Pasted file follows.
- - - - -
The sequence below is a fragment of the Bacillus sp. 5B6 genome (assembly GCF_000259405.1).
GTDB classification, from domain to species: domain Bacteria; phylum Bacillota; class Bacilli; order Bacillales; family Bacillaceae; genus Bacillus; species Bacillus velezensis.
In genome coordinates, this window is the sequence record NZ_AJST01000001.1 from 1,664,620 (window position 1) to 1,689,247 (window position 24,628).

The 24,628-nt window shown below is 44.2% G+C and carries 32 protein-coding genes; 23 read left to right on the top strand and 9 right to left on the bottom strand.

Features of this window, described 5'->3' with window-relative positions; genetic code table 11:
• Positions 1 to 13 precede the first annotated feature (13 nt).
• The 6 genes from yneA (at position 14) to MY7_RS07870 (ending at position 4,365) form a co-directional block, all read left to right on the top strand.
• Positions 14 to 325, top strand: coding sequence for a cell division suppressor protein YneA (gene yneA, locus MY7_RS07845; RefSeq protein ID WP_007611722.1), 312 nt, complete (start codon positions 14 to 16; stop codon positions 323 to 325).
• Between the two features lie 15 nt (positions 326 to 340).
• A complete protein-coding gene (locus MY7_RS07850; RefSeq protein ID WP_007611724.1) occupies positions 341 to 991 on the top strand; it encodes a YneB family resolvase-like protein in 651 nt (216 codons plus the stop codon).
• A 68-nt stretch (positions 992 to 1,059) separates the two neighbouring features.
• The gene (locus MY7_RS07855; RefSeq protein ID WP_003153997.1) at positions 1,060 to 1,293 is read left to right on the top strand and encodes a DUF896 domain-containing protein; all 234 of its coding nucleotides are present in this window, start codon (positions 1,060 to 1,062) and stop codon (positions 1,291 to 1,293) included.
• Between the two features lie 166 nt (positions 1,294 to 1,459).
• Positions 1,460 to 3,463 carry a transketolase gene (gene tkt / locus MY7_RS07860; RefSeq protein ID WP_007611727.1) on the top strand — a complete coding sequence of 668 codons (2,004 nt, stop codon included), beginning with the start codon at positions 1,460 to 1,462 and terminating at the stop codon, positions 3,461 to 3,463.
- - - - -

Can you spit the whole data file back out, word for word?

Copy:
The sequence below is a fragment of the Bacillus sp. 5B6 genome (assembly GCF_000259405.1).
GTDB classification, from domain to species: domain Bacteria; phylum Bacillota; class Bacilli; order Bacillales; family Bacillaceae; genus Bacillus; species Bacillus velezensis.
In genome coordinates, this window is the sequence record NZ_AJST01000001.1 from 1,664,620 (window position 1) to 1,689,247 (window position 24,628).

The 24,628-nt window shown below is 44.2% G+C and carries 32 protein-coding genes; 23 read left to right on the top strand and 9 right to left on the bottom strand.

Features of this window, described 5'->3' with window-relative positions; genetic code table 11:
• Positions 1 to 13 precede the first annotated feature (13 nt).
• The 6 genes from yneA (at position 14) to MY7_RS07870 (ending at position 4,365) form a co-directional block, all read left to right on the top strand.
• Positions 14 to 325, top strand: coding sequence for a cell division suppressor protein YneA (gene yneA, locus MY7_RS07845; RefSeq protein ID WP_007611722.1), 312 nt, complete (start codon positions 14 to 16; stop codon positions 323 to 325).
• Between the two features lie 15 nt (positions 326 to 340).
• A complete protein-coding gene (locus MY7_RS07850; RefSeq protein ID WP_007611724.1) occupies positions 341 to 991 on the top strand; it encodes a YneB family resolvase-like protein in 651 nt (216 codons plus the stop codon).
• A 68-nt stretch (positions 992 to 1,059) separates the two neighbouring features.
• The gene (locus MY7_RS07855; RefSeq protein ID WP_003153997.1) at positions 1,060 to 1,293 is read left to right on the top strand and encodes a DUF896 domain-containing protein; all 234 of its coding nucleotides are present in this window, start codon (positions 1,060 to 1,062) and stop codon (positions 1,291 to 1,293) included.
• Between the two features lie 166 nt (positions 1,294 to 1,459).
• Positions 1,460 to 3,463 carry a transketolase gene (gene tkt / locus MY7_RS07860; RefSeq protein ID WP_007611727.1) on the top strand — a complete coding sequence of 668 codons (2,004 nt, stop codon included), beginning with the start codon at positions 1,460 to 1,462 and terminating at the stop codon, positions 3,461 to 3,463.